Marx at 200: “The best hated and most calumniated man of his time”


PHOTO/The News International

As the world commemorates the 200th anniversary of Karl Marx, the author reminds us of how this great German political philosopher was and still is a divisive figure on all sides of the political divide.

The destiny

of iron


and sugar

and red copper and textiles

and love and cruelty and life

and all the branches of industry

and the sky

and the blue ocean,

of sad riverbeds

and plowed earth and cities

will be changed one morning

one sunrise when, at the edge of darkness,

pushing against the earth, with their heavy hands,

they rise up.

Many things were said of them,

and of them

it was said

they have nothing to lose but their chains.

(Nazim Hikmet: Human Landscapes from my Country)

You can love him; you can hate him; you can ignore him. It is not going to make a difference to modern history’s most formidable thinker Karl Marx and his extraordinary legacy that has disturbed the slumber of wealth-owning classes for longer than a century and a half and will continue to do so as long as class inequalities exist. Marx was hardly a popular man in his lifetime; therefore, it would be unfair to expect him to be venerated by posterity; but, there is not one social thinker or movement whether on the right or the left that can honestly claim not to be influenced or affected by Marx’s thought.

Marx is a theorist; like Newton, Darwin or any other great scientists. That is how he saw himself: as a theorist of politics, society and history. As a theorist his great contribution is to add economy to every other discipline: “that mankind must first of all eat, drink, have shelter and clothing, before it can pursue politics, science, art, religion, etc.; that therefore the production of the immediate material means, and consequently the degree of economic development attained by a given people or during a given epoch, form the foundation upon which the state institutions, the legal conceptions, art, and even the ideas on religion, of the people concerned have been evolved, and in the light of which they must, therefore, be explained, instead of vice versa, as had hitherto been the case.” There is a scientific authority and rigour to his analysis that refuses to be opposed on any easy terms. But like all great writers, such as Freud later, Marx cannot resist the temptation to be a literary artist, an aspect of his personality that he is careful to suppress when writing Capital which is stylistically bland and perhaps the most admired and least read of his work.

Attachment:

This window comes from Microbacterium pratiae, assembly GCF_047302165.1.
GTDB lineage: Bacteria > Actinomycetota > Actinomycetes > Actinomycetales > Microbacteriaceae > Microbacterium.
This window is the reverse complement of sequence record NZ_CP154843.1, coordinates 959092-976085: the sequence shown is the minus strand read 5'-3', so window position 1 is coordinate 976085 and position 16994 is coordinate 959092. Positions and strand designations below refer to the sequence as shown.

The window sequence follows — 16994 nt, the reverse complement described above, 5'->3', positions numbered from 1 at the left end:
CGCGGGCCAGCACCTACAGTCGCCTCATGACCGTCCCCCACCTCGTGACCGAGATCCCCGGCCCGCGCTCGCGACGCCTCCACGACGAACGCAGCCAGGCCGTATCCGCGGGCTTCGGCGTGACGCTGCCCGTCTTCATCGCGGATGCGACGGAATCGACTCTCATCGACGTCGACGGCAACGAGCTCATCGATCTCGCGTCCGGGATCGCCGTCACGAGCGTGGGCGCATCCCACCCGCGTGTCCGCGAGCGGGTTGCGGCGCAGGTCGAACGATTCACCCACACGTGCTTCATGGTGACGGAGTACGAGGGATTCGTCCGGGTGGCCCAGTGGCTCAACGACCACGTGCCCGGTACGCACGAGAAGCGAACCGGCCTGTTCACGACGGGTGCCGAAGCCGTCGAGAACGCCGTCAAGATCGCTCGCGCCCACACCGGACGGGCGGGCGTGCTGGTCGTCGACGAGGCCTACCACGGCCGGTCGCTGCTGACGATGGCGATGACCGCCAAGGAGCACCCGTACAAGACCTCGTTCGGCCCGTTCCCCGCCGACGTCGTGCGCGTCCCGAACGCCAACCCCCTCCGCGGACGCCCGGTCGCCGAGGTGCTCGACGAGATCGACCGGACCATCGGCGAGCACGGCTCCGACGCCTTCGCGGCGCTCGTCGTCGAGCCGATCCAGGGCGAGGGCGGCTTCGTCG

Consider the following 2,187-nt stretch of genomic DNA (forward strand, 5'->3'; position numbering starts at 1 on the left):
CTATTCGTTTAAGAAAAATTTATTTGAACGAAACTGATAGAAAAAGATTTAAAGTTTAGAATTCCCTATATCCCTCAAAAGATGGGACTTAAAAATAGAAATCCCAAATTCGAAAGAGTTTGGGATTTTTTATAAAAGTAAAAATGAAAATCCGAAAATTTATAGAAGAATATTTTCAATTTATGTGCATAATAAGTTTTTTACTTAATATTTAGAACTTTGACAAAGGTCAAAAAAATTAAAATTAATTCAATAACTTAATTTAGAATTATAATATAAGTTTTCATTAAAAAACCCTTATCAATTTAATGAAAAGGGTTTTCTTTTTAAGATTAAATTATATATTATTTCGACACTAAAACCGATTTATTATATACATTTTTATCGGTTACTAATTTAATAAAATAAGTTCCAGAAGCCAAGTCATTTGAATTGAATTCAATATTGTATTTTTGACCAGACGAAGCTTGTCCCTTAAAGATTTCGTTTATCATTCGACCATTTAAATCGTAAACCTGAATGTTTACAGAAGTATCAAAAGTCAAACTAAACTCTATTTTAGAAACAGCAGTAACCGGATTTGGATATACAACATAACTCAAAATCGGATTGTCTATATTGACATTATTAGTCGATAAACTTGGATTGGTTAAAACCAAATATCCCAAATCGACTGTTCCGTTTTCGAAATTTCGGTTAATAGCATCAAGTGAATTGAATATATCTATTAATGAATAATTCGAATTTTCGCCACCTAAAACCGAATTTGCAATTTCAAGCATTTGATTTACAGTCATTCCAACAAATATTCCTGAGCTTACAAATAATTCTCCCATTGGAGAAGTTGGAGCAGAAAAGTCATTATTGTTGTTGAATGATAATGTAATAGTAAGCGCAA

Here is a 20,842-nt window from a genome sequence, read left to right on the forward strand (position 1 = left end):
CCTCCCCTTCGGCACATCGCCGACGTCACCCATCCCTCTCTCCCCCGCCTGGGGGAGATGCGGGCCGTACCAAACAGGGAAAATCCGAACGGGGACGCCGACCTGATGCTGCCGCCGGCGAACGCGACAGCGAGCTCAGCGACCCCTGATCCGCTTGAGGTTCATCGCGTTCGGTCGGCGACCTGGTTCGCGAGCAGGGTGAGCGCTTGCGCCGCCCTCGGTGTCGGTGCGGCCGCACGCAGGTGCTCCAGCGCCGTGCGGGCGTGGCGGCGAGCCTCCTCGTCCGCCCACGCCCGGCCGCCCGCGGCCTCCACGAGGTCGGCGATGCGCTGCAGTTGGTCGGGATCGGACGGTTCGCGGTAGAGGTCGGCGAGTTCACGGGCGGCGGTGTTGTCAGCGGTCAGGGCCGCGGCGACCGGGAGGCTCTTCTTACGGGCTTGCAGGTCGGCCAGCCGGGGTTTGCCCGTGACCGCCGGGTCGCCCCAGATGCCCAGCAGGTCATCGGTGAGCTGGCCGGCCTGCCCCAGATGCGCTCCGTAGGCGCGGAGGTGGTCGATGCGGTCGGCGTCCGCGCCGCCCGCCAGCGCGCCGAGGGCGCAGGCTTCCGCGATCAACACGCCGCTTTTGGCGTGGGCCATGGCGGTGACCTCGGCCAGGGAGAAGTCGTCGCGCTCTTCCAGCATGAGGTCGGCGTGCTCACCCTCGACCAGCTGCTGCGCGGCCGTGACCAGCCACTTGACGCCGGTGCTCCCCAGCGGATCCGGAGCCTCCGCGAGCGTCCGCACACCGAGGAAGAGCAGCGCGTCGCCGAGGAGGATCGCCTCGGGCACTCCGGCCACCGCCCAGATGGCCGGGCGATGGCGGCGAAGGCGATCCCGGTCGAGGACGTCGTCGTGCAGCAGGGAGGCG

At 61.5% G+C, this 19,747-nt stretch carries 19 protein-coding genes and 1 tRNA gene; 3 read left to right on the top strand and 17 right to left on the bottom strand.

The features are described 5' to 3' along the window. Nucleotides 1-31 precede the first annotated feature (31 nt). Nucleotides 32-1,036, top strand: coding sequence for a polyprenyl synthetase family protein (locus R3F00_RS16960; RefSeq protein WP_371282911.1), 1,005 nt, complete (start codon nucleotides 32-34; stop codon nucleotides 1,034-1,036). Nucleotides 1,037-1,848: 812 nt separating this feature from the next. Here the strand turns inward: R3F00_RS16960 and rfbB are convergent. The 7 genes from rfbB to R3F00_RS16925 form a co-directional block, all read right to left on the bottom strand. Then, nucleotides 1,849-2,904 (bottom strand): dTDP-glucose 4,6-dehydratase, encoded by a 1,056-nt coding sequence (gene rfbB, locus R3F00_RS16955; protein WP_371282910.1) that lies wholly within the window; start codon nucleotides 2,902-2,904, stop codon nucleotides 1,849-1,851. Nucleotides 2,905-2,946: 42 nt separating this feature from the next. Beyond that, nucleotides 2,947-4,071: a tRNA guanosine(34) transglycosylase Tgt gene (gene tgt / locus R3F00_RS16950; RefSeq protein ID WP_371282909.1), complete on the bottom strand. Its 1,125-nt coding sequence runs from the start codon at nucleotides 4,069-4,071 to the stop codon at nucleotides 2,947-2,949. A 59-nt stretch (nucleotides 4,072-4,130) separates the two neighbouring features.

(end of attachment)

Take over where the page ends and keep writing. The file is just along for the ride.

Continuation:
One of my personal favourites is the lyrical exposition of alienated labour in Economic and Philosophic Manuscripts of 1844 where, as Marx notes: “the more the worker spends himself, the more powerful becomes the alien world of objects which he creates over and against himself, the poorer he himself – his inner world – becomes, the less belongs to him as his own. It is the same in religion. The more man puts into God, the less he retains in himself.” This comparison of alienated labour with alienation of the self where a person invests in God at the expense of his own self is developed in other early works as well.

In Contribution to the Critique of Hegel’s Philosophy of Right: Introduction, Marx says: “man makes religion; religion does not make man. Religion is indeed man’s self-consciousness and self-awareness so long as he has not found himself or has lost himself again…. The struggle against religion is, therefore, indirectly a struggle against that world whose spiritual aroma is religion.”

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